ERIC Number: ED306605
Record Type: Non-Journal
Publication Date: 1989-May
Reference Count: N/A
Students' Self-Analyses and Judges' Perceptions: Where Do They Agree? (Reading-to-Write Report No. 4.) Technical Report No. 23.
This study is the fourth in a series of reports from the Reading-to-Write Project, a collaborative study of students' cognitive processes at one critical point of entry into academic performance. The study of task representation reported here explores how students and teachers perceive the same writing assignment by comparing the reported representations of a reading-to-write task from freshman writers with the essay evaluations from trained judges. Subjects, 72 students enrolled in four sections of a freshman composition course, received a follow-up assignment to revise their first draft of a time management essay. The experimental group received instruction in "organizing plans" and an introduction to writing issues in task representation, and completed a Self-Analysis Checklist (S-AC). The control group received the lecture (minus the revision assignment) and an introduction to the self-analysis procedure. Trained judges then rated the essays produced by both groups. Comparison of the judges' and the students' representation of the task indicated that judges and students disagreed far more than they agreed on features in the final product, but that these rival perceptions could be tempered by prompting and instructing students to "interpret with a purpose" when they revised a first draft. Results also indicated that the bases for the different perceptions and expectations are the more interesting and practical findings from this study. (Five figures and three tables of data are included; the Reading-to-Write study reference list, the S-AC, and an appendix of data are attached.) (RS)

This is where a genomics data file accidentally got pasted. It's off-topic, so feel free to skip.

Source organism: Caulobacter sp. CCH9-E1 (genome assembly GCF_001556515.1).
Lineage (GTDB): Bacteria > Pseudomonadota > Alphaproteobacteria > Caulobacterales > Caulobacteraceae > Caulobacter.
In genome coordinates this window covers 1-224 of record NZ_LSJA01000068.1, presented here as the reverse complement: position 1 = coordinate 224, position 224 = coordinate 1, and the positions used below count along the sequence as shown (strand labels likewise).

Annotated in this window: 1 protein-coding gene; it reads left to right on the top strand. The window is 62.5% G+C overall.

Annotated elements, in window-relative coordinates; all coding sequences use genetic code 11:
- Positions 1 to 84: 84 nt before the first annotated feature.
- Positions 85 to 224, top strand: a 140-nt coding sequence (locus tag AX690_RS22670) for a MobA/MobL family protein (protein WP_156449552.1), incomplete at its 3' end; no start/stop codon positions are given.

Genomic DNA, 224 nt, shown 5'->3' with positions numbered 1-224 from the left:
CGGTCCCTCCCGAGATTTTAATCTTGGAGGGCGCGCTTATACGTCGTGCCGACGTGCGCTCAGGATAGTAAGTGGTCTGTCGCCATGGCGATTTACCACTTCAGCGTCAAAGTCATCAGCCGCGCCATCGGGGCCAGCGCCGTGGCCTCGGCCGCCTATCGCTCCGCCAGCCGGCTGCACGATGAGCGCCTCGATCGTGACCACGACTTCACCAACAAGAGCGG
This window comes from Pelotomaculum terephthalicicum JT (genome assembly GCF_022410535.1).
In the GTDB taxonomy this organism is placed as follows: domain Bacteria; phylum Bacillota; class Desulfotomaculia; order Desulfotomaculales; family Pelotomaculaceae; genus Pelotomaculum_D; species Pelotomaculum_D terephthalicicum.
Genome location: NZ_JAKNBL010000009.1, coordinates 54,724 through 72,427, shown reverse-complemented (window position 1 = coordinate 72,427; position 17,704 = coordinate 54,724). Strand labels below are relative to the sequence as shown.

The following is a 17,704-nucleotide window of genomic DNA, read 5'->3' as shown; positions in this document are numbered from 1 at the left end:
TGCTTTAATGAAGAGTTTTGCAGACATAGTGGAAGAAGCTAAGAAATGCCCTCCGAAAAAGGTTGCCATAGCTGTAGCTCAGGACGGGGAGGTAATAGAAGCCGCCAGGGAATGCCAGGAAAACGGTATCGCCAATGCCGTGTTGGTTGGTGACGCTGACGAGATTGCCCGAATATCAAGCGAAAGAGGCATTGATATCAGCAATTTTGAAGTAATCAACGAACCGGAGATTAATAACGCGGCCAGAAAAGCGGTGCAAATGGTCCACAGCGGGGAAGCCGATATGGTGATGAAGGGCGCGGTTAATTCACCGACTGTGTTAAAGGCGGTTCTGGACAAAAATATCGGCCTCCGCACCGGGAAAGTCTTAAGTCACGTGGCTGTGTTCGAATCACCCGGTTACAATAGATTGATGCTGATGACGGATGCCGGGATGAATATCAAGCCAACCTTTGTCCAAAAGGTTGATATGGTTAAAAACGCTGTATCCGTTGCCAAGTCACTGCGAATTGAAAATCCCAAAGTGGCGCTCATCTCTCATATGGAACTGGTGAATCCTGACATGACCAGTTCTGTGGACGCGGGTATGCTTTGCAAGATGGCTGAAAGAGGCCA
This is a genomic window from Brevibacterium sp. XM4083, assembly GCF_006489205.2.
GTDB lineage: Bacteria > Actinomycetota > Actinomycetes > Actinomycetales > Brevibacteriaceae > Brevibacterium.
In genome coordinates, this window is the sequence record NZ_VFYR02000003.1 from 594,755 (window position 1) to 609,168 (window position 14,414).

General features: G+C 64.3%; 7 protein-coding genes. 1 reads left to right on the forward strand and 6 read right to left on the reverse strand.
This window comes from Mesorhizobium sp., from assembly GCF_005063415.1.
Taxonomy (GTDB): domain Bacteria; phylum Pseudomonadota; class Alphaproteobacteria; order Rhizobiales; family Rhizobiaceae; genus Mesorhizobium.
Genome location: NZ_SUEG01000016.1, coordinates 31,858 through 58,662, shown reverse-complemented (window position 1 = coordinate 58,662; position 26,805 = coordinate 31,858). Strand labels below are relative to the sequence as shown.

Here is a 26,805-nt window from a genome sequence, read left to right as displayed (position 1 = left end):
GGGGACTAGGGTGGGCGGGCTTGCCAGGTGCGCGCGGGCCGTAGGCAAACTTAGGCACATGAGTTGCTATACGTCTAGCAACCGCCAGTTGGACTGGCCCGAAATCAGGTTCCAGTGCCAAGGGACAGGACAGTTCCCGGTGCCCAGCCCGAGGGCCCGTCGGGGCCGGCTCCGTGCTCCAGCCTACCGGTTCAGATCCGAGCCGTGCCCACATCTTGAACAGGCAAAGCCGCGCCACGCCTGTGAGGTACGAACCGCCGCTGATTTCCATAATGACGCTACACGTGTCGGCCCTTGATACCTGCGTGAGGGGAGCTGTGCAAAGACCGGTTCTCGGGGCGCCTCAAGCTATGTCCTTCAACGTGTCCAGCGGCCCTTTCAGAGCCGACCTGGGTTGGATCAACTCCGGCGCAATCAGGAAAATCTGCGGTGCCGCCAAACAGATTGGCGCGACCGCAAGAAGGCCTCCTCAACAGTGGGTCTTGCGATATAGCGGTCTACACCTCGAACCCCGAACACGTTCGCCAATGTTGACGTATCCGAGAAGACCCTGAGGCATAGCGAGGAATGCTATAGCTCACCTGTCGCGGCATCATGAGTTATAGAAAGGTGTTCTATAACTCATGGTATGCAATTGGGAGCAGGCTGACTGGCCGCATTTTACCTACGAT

Publication Type: Reports - Research
Education Level: N/A
Sponsor: Office of Educational Research and Improvement (ED), Washington, DC.
Authoring Institution: Center for the Study of Writing, Berkeley, CA.; Center for the Study of Writing, Pittsburgh, PA.